from the Virology Blog By Vincent Racaniello
The first immortal human cell line ever produced, HeLa, originated from a cervical adenocarcinoma taken from Henrietta Lacks. The cell line grew so well that it was used in many laboratories and soon was found to contaminate other cell lines. Now HeLa RNA has made its way into human sequence databases.
Although the cause of Henrietta Lacks’ cervical tumor was not known in her lifetime, we now understand that it was triggered by infection with human papillomavirus (HPV) type 18. When this virus infects the cervical epithelium, the viral DNA may integrate into the host genome, causing the cells to become transformed and eventually malignant. HeLa cells are known to contain integrated HPV18 DNA.
There are many different types of cancer, each caused by errors in DNA. The Cancer Genome Atlas (TCGA) is a database for collecting the DNA sequences of diverse cancers from many different individuals. It was established to help understand what mutations cause various types of cancer. As viruses are known to be responsible for about 20% of human cancers, searching this database for viral sequences can advance our understanding of their role in this disease. For example, almost every genome from patients with cervical cancer contains HPV DNA.
A recent search of the TCGA for viral sequences revealed that, in addition to cervical cancer, HPV18 sequences were found in many other cancers, including colon, head and neck, kidney, liver, lung, ovary, rectum, and stomach. The HPV18 sequences in non-cervical cancers resembled the viral sequence found in HeLa cells, both in integration site and single nucleotide variations. In other words, the HPV18 in these cancers closely matches that of the viral genome integrated into HeLa cells, and their presence is likely due to contamination.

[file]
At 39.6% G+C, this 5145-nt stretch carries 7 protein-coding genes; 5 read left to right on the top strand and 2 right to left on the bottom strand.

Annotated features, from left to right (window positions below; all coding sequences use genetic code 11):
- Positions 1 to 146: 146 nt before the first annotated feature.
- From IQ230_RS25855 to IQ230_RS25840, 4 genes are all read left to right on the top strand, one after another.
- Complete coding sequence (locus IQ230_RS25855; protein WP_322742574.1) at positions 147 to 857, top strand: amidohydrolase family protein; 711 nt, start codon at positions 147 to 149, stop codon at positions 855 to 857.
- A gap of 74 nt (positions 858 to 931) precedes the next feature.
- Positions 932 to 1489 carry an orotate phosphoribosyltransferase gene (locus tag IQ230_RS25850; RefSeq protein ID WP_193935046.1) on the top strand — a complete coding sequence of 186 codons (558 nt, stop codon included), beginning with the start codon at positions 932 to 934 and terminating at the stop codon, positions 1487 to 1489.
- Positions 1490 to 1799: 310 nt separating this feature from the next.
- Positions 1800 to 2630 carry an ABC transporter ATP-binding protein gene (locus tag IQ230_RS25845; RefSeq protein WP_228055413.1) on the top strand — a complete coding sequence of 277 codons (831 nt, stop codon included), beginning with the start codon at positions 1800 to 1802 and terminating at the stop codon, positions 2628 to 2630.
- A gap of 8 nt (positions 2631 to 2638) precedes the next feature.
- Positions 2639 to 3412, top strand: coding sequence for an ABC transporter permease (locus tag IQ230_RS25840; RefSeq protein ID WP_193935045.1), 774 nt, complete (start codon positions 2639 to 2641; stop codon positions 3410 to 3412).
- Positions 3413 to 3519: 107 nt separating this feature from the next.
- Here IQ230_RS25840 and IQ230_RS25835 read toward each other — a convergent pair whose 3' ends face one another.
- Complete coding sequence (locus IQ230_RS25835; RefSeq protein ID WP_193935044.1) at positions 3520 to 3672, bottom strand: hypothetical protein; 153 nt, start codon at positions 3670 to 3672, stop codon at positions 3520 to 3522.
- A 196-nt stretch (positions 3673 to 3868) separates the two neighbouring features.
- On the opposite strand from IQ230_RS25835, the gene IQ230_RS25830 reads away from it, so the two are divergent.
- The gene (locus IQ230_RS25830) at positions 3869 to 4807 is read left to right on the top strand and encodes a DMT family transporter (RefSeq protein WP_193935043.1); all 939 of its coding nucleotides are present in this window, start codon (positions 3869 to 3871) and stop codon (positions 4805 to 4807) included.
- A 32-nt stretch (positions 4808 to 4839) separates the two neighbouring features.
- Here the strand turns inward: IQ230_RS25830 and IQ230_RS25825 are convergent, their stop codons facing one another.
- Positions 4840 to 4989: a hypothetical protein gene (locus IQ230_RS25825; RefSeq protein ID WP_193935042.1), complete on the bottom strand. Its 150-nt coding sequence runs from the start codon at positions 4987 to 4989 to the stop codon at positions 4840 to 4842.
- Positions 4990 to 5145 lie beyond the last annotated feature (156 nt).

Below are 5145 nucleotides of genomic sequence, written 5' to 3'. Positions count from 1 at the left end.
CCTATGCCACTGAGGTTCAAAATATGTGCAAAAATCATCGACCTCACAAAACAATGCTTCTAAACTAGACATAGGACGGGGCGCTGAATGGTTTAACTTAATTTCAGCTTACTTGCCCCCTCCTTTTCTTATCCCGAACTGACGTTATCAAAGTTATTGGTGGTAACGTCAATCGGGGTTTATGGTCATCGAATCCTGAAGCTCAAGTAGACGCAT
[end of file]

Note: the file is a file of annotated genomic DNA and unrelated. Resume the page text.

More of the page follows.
Further analysis revealed that the contaminated samples originated from only two genome sequencing centers, the University of North Carolina Lineberger Comprehensive Cancer Center, and the Michael Smith Genome Sciences Centre of the British Columbia Cancer Agency. All the contamination took place in 2011 and 2012, and was limited to 18 (6%) of the sequencing machines.
The contamination with HeLa nucleic acid was observed only in datasets derived from sequencing of RNA, not DNA. I asked the senior author Jim Pipas how he thought this contamination might have taken place:
I can think of two possibilities. One is that the RNA isolated from the tumor was somehow contaminated with HeLa sequences. The other is that HeLa cell RNA was sequenced on the same machine as the tumors and the contamination is from the sequencing machine itself.
It is well known that nucleic acids can become contaminated during their manipulation in the laboratory. The use of sensitive techniques such as PCR and deep sequencing reveal such contamination when it previously went unnoticed. High profile examples of nucleic acid contamination include the retrovirus XMRV associated with chronic fatigue syndrome, and a virus believed to cause hepatitis (a contaminant from laboratory plasticware).
As virus discoverer Eric Delwart noted on TWiV 86, ‘DNA is a real problem. It’s everywhere’. Apparently so is HeLa cell RNA.